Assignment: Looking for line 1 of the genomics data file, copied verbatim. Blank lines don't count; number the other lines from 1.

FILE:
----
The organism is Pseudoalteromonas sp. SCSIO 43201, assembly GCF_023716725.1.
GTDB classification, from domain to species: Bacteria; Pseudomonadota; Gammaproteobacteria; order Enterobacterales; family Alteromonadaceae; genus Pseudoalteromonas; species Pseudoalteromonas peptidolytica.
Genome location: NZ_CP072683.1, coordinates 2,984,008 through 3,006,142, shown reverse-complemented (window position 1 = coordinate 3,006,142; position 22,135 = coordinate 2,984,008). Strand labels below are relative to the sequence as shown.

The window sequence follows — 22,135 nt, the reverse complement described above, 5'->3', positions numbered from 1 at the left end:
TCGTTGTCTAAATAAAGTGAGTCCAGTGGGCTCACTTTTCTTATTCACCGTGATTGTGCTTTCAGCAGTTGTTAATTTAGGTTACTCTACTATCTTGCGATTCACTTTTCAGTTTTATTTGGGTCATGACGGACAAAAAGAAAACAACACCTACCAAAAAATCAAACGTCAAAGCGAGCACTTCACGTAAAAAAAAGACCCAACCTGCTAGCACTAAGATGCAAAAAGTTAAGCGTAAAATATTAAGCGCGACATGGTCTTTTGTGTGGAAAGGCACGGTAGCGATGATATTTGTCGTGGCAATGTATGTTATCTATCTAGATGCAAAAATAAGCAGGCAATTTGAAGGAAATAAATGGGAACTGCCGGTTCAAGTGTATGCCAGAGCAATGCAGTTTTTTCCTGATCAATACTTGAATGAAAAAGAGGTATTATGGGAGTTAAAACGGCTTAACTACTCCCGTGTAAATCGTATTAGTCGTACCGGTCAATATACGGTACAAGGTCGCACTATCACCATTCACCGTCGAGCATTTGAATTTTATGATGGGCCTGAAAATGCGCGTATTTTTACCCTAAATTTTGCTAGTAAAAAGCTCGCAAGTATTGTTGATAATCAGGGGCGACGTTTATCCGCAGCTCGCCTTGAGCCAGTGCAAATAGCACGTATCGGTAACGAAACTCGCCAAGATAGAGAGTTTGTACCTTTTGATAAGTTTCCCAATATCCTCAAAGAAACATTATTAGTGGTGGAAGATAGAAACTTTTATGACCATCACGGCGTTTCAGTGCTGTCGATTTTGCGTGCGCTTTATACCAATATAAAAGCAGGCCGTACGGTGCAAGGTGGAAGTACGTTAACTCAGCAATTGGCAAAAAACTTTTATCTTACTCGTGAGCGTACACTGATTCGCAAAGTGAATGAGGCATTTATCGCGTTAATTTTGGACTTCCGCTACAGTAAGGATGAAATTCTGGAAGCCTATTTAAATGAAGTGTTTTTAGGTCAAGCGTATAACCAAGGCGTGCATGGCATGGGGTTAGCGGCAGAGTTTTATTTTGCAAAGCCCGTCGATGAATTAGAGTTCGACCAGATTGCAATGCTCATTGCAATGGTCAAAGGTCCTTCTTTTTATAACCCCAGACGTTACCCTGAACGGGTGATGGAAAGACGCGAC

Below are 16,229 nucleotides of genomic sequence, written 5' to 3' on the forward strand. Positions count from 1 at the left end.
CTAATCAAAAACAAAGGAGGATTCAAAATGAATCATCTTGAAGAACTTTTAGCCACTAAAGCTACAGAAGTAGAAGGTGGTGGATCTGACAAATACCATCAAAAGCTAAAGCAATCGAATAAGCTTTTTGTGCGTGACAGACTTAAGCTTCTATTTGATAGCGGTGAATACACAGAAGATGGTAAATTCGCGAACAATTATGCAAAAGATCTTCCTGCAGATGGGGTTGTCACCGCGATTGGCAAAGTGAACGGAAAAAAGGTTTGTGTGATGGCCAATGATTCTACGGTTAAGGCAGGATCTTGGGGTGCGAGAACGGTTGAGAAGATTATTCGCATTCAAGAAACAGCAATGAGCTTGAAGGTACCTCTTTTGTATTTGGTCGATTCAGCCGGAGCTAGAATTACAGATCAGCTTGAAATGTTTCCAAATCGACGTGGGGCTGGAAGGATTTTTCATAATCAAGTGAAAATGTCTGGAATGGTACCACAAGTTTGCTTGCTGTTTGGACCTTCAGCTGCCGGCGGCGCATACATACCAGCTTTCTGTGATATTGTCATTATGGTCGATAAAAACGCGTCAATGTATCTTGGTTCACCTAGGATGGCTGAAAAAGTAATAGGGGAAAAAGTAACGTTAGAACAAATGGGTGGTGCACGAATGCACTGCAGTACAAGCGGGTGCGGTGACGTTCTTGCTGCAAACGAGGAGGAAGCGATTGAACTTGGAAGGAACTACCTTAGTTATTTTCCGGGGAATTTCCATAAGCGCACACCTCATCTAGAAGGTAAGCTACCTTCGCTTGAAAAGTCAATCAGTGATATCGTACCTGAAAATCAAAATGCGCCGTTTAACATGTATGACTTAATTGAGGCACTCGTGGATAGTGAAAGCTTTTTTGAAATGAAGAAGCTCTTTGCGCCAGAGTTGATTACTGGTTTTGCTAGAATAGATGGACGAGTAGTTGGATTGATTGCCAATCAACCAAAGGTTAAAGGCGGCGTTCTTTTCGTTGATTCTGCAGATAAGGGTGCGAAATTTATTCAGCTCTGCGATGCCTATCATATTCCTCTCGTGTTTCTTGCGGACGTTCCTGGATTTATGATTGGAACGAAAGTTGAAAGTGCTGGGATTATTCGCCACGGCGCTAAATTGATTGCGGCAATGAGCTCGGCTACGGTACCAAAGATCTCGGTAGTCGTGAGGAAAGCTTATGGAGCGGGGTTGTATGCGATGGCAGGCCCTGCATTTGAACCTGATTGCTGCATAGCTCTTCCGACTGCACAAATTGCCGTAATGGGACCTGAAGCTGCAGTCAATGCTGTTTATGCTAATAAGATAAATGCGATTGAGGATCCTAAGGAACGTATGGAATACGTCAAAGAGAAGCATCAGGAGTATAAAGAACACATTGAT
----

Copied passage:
The organism is Pseudoalteromonas sp. SCSIO 43201, assembly GCF_023716725.1.